The Gehl ‘upside-down’ urban design method starts with defining the kind of public life we want to experience in each part of town. Following this we define the kind of spaces required so that life flourishes. Only then do we consider the buildings – making sure they support the spaces.
People, life and vitality are the biggest attractions in a community. We see it in where people choose to sit, where the most populated benches are located, how people choose to sit on pavement cafes facing the people walking by, rather than the buildings behind them. The biggest quality of a footpath café is simply the social interaction.
Community life is a most important quality, not only when it comes to the discussion of a single street, but also when discussing neighbourhoods and cities as a whole. Issues on life are related to the urban environment and the quality of the urban environment depends on the life and vitality of a place.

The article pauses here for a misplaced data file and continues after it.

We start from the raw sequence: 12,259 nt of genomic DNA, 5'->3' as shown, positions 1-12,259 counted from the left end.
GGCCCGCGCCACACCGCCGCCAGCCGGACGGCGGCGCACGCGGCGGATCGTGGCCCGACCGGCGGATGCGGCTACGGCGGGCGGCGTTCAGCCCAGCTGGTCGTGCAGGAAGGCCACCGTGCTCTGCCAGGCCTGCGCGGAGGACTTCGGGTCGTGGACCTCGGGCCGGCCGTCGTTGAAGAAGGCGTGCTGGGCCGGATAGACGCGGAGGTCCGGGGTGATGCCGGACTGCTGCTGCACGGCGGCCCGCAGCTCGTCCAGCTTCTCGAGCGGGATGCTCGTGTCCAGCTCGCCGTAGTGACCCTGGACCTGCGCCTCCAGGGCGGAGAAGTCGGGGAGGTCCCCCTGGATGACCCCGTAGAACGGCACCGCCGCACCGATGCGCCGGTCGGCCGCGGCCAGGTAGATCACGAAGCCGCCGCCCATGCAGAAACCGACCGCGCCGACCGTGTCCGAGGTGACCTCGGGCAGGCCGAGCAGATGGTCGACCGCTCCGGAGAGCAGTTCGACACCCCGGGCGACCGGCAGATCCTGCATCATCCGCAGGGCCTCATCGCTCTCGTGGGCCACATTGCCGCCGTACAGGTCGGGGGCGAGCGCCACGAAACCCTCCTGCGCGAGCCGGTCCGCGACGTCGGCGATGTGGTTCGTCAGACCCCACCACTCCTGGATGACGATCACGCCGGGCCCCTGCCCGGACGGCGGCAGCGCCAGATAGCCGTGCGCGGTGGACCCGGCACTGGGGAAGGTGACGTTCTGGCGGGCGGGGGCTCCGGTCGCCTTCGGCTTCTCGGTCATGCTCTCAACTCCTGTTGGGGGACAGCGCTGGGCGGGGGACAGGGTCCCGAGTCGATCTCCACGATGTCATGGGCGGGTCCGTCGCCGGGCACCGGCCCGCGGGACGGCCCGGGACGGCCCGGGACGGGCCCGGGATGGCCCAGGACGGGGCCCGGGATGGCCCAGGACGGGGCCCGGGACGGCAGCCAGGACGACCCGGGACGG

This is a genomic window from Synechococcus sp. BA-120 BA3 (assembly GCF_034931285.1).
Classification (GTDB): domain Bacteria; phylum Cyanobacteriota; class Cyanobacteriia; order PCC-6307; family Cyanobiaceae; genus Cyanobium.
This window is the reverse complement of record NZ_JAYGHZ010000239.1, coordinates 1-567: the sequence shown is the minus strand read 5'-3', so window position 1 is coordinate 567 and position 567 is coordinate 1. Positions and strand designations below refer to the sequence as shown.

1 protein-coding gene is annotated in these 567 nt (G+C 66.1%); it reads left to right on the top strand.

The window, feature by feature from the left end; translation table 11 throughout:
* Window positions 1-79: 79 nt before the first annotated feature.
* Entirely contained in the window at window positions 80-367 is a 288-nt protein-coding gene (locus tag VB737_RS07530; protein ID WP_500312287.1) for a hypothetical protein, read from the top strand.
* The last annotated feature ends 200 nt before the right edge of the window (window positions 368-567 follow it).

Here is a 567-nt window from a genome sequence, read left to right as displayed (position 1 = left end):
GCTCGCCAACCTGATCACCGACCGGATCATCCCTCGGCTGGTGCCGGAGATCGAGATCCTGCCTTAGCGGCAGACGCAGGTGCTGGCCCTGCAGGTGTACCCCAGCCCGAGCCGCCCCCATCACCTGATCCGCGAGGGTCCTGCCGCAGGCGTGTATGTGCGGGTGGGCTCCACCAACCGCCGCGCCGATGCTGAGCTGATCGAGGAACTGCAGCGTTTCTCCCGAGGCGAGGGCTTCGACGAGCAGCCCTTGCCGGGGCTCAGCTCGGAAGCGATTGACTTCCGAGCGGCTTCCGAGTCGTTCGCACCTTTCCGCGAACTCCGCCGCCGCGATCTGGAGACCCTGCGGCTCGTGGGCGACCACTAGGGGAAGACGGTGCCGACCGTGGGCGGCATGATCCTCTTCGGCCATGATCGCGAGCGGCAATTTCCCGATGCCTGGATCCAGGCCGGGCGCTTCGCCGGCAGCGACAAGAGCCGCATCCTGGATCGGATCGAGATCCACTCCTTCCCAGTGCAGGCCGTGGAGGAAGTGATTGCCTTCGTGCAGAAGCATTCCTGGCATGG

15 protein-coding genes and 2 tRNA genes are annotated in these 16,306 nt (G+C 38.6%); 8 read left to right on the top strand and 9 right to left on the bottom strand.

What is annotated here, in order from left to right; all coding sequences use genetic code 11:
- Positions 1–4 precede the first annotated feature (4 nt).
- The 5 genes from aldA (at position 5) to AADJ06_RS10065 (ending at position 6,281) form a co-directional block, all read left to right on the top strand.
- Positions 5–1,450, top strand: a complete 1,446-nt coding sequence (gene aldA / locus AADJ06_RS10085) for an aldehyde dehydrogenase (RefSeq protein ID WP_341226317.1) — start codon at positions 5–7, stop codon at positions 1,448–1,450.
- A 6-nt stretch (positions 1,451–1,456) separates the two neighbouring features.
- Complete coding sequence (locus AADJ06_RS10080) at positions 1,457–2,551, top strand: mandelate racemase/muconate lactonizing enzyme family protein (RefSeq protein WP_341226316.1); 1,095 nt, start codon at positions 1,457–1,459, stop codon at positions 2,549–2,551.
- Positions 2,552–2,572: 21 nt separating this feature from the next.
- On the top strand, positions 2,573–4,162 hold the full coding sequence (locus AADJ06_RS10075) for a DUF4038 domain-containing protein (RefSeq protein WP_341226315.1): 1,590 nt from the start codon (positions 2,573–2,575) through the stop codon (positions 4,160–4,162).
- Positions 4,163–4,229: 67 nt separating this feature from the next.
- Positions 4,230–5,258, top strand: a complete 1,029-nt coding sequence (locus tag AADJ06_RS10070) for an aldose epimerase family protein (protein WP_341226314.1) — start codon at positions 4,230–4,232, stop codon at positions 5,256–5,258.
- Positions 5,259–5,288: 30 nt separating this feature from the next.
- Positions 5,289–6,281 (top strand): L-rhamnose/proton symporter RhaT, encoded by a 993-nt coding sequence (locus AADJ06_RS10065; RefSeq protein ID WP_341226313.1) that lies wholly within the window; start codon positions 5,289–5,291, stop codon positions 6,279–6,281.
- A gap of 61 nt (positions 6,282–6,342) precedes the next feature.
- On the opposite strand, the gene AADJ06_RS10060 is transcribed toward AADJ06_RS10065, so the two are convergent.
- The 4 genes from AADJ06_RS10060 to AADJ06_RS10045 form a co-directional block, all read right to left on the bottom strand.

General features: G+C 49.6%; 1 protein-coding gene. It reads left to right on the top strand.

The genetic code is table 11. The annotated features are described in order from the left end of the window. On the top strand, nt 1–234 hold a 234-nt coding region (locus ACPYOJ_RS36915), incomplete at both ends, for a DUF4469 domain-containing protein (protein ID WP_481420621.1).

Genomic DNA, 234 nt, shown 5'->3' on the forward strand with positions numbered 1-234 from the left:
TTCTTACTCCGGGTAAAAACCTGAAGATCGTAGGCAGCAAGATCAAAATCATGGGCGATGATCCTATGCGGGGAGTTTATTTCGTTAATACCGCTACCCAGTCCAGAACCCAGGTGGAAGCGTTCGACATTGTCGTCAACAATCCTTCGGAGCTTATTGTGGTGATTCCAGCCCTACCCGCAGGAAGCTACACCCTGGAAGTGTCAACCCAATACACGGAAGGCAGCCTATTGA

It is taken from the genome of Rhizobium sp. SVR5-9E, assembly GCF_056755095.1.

When developing a successful community, whether it is existing or new, life needs to be in focus from the beginning of the design process.
The conventional way of planning by focusing primarily on traffic and buildings needs to be turned upside down, to make people and community users more prominent in the planning process.
GEHL Architects have developed working methods for dealing with planning and urban design where the activities of the people within the communities are considered first. The quality of the spaces is analysed based on criteria developed from a people perspective and design solutions and recommendations for spaces, landscaping and buildings are based on these.